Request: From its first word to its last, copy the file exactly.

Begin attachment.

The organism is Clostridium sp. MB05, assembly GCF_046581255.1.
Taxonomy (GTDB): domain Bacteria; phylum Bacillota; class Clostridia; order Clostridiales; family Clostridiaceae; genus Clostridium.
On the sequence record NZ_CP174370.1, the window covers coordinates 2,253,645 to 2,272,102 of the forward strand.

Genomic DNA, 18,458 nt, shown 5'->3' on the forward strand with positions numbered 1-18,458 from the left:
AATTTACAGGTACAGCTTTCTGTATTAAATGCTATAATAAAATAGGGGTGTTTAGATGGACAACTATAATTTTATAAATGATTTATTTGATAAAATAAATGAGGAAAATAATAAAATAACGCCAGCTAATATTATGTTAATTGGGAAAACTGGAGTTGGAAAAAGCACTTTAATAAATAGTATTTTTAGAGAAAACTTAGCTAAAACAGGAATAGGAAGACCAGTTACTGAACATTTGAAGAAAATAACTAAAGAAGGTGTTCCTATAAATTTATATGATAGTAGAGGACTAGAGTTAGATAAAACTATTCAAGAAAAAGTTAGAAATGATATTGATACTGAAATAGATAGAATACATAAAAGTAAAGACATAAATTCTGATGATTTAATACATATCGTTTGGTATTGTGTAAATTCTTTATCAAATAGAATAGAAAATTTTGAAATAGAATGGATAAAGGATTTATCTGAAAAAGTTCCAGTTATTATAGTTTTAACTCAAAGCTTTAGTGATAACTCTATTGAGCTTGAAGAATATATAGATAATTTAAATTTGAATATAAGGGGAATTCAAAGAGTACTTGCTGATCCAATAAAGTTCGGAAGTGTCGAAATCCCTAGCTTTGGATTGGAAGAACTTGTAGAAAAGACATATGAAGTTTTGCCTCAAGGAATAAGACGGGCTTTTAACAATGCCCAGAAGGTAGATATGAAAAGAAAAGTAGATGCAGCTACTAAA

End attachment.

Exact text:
The organism is Clostridium sp. MB05, assembly GCF_046581255.1.
Taxonomy (GTDB): domain Bacteria; phylum Bacillota; class Clostridia; order Clostridiales; family Clostridiaceae; genus Clostridium.
On the sequence record NZ_CP174370.1, the window covers coordinates 2,253,645 to 2,272,102 of the forward strand.

Genomic DNA, 18,458 nt, shown 5'->3' on the forward strand with positions numbered 1-18,458 from the left:
AATTTACAGGTACAGCTTTCTGTATTAAATGCTATAATAAAATAGGGGTGTTTAGATGGACAACTATAATTTTATAAATGATTTATTTGATAAAATAAATGAGGAAAATAATAAAATAACGCCAGCTAATATTATGTTAATTGGGAAAACTGGAGTTGGAAAAAGCACTTTAATAAATAGTATTTTTAGAGAAAACTTAGCTAAAACAGGAATAGGAAGACCAGTTACTGAACATTTGAAGAAAATAACTAAAGAAGGTGTTCCTATAAATTTATATGATAGTAGAGGACTAGAGTTAGATAAAACTATTCAAGAAAAAGTTAGAAATGATATTGATACTGAAATAGATAGAATACATAAAAGTAAAGACATAAATTCTGATGATTTAATACATATCGTTTGGTATTGTGTAAATTCTTTATCAAATAGAATAGAAAATTTTGAAATAGAATGGATAAAGGATTTATCTGAAAAAGTTCCAGTTATTATAGTTTTAACTCAAAGCTTTAGTGATAACTCTATTGAGCTTGAAGAATATATAGATAATTTAAATTTGAATATAAGGGGAATTCAAAGAGTACTTGCTGATCCAATAAAGTTCGGAAGTGTCGAAATCCCTAGCTTTGGATTGGAAGAACTTGTAGAAAAGACATATGAAGTTTTGCCTCAAGGAATAAGACGGGCTTTTAACAATGCCCAGAAGGTAGATATGAAAAGAAAAGTAGATGCAGCTACTAAA